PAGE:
Rhapsody for Lute

Rhapsody for Lute

Yousra Dhahbi

The lute only developed as a solo instrument from the 1930s on, but in the space of a single generation, it was featured and heard everywhere, thanks to artists such as Jamil and Munir Bashir, Ghanim Haddad and Salman Shukr. This is the lineage in which Yousra Dhahbi places herself: “When I was a pupil, my teacher didn’t believe there was any future for women in the instrumental field, and all he did was discourage me. Out of defiance and in spite of my youth, I worked twice as hard just to prove to him that the opposite was true.” Her success owes a great deal to her calm tenacity, her personal arm ever since she adopted the noble instrument. Today she represents the first generation of solo women lutenists in the Arab world.


1Hayra/Anxiety – 16’00
2Raksa/Dance – 5’52
3Hanin/Tenderness – 7’13
4Rouhaniyet/Meditations – 4’42
5Farha/Joy – 12’46
6Hamasset/Murmurs – 4’17
7Tahmila rast – 13’35

Interpreters and instruments

Yousra Dhahbi (oud)


For a long time, Arab instrumental music, victim of the prevailing, more “fashionable” light music, was put aside or considered a fringe activity. It was only during the 30’s, on the instigation of Sharif Muyiddin Haydar, the founder of the Baghdad Music Conservatory (the first official music school in the Arab world) that the art of the ‘ud as a solo instrument in its own right, was able to develop. A generation later, the solo ‘ud player had won his rightful place on the musical scene, thanks to Jamil and Munir Bashir, Ghanim Haddad, Salman Shukr and the like.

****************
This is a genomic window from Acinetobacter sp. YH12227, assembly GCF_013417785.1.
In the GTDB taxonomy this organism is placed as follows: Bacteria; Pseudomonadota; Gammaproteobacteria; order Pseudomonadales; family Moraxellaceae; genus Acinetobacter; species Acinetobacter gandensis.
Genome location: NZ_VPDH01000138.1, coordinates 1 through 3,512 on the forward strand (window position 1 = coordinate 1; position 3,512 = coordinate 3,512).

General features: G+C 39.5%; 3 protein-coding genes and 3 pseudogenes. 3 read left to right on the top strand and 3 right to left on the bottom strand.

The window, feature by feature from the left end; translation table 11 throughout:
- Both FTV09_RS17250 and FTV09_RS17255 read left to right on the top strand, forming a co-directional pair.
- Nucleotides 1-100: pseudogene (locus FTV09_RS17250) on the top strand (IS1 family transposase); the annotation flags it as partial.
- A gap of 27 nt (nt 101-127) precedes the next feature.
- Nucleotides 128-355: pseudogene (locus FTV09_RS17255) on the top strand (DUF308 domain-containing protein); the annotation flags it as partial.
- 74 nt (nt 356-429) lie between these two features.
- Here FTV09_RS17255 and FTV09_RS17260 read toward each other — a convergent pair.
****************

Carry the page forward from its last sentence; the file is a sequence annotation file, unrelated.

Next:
This is the lineage to which Yousra Dhahbi from Tunis belongs. This is the lineage to which Yousra Dhahbi from Tunis belongs. Over the past few years her presence has been noticed at numerous festivals, where she’s received standing ovations and many distinguished awards (including first prize at the Jordan International Lute Competition), signs of an art and a temperament that are now helping to enhance her reputation abroad.A temperament that a single anecdote sums up rather well: “When I was a pupil, my teacher didn’t believe there was any future for women in the instrumental field, and all he did was discourage me. Out of defiance and in spite of my youth, I worked twice as hard just to prove to him that the opposite was true.” Her success does indeed owe a great deal to her steadfast but calm tenacity, once she’d realized this pear-shaped instrument was the one she wanted in her own destiny, a conviction she’s held since childhood when she used to watch her brother playing the lute to a certain acclaim at family parties; but even then, she’d been irritated by his lack of precision. Thus, as soon as she started at the girls’ high school in the Rue du Pacha in Tunis, she tried to take some lute lessons via the school music club – but in vain, she had to wait until her second year at real music school before she could actually touch the instrument of her dreams. Yet she still had to curb this passion somewhat, for her father was afraid that if she got too involved with music, it might distract her from her so-called “classical” or more conventional studies. A supreme irony indeed, for he himself was a Sufi singer, the son of a mother who’d been praised for the beauty of her voice, and he’d brought his children up to follow the regular evening singing sessions and rehearsals of his troupe of musicians. Be that as it may, this prior importance attached to music was still there after Yousra Dhahbi’s baccaulauréat, when she seriously considered devoting all her time to it. “My family opposed my choice and advised me to opt for a different branch of studies, because there wasn’t any future in music, or so they said.” This led her to choose a paramedical branch, cytomorphology, and after four years of study ending in a diploma, she went to work in a clinic.